Last night after work I went to my son’s preschool to learn how to bake challah with the other moms.  People who know me (or who’ve already read my new book, When Mars Women Date) know I’m not a cook, but it seemed important to my son and I liked meeting everyone. On my way home it occurred to me that the art of making challah is a lot like dating! So, here are seven things to remember about baking challah that may just help you to become a better dater:

1. It Takes Patience

We met at 7:30pm, but by 10:30pm we were just putting the braided dough into the oven!

In dating, you have to go out a lot before you finally meet “The One.

2. It’s a Process and It’s Work

With the challah we had to measure everything, let it sit, knead it, clean it up and bake it.

In dating, you may have to look for prospects, go to events and regularly get out there.

3. You Have to Be Willing to Get Your Hands Dirty

You should have seen my clothes — flour everywhere. I looked like Lucille Ball on I Love Lucy! Plus, my wedding rings were all sticky from making the dough!

Dating can be messy.  You may meet people you don’t like, or who don’t like you. You may even get your heart broken, but it’s all part of the process.

4. You Need to Get Out of Your Comfort Zone

I worked a long day and then commuted 90 minutes. I was used to getting home at 8:15pm and relaxing, but I pushed myself to go. I’m glad I did because I met new people and experienced a new part of myself, which was fun.

Dating is like this too. My clients often tell me they don’t feel like going out after work (or even on the weekend). Yet, they need to push themselves out of their comfort zone to meet new people and to create something different in their lives.

5. It’s How It Tastes, Not How It Looks

Towards the end we were trying to braid the challah from six strands and mine looked like an octopus. The group said, “It doesn’t matter how it looks. It’s how it tastes!”

The same is often true in dating. While looks can be important, it’s who the person is on the inside that will be the most crucial over time. You can often love someone who comes in a different package (than you previously thought he/she would) and who is very sweet!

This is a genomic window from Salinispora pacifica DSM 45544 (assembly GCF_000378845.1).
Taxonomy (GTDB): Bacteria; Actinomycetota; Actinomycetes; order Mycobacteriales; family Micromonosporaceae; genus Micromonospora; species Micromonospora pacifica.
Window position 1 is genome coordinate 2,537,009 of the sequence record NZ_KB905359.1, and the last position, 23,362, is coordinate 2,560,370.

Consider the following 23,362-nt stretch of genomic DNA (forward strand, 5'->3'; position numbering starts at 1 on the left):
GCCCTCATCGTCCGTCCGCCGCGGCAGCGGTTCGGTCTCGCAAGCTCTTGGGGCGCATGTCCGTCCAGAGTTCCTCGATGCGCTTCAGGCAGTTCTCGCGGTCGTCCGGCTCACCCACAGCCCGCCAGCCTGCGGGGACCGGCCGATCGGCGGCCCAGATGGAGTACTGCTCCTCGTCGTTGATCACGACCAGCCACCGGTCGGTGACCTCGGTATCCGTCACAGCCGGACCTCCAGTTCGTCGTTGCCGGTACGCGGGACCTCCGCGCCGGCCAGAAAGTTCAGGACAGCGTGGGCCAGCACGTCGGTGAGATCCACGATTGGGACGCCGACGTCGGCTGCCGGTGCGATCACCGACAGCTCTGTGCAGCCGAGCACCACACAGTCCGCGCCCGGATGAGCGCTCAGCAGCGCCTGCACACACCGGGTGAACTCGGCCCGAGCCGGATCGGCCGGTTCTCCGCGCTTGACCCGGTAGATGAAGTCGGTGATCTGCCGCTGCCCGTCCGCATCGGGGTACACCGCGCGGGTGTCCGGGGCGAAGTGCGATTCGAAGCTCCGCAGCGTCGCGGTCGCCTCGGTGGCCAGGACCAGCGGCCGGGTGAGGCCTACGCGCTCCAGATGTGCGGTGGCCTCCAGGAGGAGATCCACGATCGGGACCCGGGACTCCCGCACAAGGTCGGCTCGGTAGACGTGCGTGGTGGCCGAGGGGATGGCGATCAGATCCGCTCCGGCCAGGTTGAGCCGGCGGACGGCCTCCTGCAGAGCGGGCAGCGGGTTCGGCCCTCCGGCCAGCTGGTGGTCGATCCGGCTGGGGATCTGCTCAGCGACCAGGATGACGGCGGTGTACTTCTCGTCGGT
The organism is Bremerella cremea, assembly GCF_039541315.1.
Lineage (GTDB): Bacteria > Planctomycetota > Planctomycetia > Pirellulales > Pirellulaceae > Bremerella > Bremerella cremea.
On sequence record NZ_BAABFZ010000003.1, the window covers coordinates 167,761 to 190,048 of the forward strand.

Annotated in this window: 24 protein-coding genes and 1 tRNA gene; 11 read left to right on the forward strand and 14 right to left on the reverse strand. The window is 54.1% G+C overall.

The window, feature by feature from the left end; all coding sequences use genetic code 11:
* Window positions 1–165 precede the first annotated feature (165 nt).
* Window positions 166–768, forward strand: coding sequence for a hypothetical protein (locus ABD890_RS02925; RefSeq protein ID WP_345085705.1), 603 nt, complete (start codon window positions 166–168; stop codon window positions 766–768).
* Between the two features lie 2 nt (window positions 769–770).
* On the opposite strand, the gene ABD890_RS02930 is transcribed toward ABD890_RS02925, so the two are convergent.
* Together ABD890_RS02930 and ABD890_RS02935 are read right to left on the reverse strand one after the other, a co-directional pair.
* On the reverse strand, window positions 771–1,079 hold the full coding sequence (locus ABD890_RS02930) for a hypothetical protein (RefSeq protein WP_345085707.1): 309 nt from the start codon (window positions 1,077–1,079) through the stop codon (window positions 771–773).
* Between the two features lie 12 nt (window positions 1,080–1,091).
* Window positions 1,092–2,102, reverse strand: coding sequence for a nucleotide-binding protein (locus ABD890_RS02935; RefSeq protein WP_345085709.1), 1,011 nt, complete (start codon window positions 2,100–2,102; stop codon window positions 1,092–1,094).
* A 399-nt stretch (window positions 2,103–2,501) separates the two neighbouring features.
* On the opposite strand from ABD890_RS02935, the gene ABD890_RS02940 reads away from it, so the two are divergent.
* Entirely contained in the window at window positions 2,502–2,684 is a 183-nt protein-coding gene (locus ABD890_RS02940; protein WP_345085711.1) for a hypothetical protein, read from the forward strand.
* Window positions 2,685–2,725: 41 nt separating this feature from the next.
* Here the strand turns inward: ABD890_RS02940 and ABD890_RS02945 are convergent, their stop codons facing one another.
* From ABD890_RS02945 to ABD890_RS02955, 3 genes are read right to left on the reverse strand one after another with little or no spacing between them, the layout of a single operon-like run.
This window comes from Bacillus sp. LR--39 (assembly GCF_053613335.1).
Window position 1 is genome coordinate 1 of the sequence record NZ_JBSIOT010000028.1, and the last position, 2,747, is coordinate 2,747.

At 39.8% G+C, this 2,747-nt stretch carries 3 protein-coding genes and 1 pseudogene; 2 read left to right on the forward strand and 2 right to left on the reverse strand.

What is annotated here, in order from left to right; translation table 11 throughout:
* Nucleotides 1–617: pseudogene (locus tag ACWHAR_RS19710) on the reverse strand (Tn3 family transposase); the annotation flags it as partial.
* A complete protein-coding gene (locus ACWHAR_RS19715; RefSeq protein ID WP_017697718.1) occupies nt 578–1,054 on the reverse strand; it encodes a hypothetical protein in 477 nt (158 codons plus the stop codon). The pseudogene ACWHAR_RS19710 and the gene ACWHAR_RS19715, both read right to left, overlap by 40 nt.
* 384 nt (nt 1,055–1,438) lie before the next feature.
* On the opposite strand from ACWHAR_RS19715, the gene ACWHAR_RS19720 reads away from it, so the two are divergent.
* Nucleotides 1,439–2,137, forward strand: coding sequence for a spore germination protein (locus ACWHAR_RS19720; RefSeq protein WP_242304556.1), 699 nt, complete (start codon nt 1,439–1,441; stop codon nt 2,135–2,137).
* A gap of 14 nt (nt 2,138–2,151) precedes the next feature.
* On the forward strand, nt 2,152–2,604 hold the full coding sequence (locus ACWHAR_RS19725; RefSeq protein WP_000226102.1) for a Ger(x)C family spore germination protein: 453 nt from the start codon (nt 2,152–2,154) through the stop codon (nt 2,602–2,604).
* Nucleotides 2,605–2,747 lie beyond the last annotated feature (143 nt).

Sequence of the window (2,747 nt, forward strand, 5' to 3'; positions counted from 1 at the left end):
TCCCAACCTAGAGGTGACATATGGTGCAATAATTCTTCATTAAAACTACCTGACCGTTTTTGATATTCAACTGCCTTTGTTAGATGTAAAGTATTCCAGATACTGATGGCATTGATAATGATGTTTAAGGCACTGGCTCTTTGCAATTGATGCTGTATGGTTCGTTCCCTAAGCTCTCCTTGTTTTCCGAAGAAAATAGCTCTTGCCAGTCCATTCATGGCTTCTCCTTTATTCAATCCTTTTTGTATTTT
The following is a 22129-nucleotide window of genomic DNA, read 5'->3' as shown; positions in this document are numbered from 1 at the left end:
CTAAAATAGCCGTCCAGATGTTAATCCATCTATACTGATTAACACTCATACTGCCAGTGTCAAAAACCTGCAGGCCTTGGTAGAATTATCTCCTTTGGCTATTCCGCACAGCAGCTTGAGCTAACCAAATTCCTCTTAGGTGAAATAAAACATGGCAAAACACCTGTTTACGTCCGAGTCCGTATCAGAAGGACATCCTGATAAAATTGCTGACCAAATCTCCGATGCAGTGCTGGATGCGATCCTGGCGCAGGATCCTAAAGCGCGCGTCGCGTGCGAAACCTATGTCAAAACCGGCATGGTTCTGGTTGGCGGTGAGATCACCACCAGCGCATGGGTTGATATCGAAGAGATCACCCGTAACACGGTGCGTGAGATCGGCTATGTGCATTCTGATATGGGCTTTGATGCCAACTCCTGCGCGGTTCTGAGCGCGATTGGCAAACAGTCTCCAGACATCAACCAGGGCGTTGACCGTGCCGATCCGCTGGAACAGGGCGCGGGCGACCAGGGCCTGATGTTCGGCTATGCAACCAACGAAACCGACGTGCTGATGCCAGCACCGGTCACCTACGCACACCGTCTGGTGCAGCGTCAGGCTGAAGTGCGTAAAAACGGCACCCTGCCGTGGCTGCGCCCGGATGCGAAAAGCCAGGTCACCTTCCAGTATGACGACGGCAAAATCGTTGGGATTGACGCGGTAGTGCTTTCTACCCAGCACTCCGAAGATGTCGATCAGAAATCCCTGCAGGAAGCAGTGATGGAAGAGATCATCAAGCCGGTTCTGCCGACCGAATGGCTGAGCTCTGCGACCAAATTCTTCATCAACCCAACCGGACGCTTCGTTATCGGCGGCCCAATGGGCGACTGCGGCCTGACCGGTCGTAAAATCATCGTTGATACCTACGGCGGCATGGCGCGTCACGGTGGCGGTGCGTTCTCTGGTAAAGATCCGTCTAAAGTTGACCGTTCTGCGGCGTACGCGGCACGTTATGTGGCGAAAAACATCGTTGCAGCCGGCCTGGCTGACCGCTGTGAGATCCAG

6. It Reminds You to Be Unselfish & Share

Our baking teacher told us to break off a piece of challah and to burn it as an offering to G-d. This was a reminder that making it is not about greed, but about making it for ourselves and others, and honoring G-d in all that we do.

Similarly, in dating and relationships, it’s important to share, think about the other person’s point-of-view and to maintain your high values and faith.

7. It’s All About the Company

In the end, I had a great time laughing with these women and going through the adventure of something completely new. After it baked, the challah tasted so much sweeter because the look of amazement that my son and daughter gave me the next morning! They were saying no one could touch their piece!

Dating is all about the company.  You may enjoy the presence of someone for an evening or longer, but it will impact you. You have shared a joint experience; and having the appreciation and amazement of someone new in your life is usually nice.

And here’s another tip — the stretching that you do in dating may teach you new tricks, but it won’t change your essential nature.

At 11pm I carried my raw braided challah dough home to bake it (rather than waiting for one of the two ovens there). While it was baking, I went to write this article (instead of becoming more domestic). Dating may teach you some new things and help you uncover different parts of yourself, but in the end you love what you love.

And, my two sorry looking raw loaves of challah somehow melded together in the oven into one larger one… but, in the end, isn’t that what we’re all hoping for in dating?

Happy dating & baking everyone!

My Best in Love,


Dr. Paulette Kouffman Sherman is a psychologist, dating coach and the author of ‘Dating from the Inside Out’ and ‘When Mars Women Date.’ She’s been an expert on, the Huffington Post and the NY Times. Find her online at!
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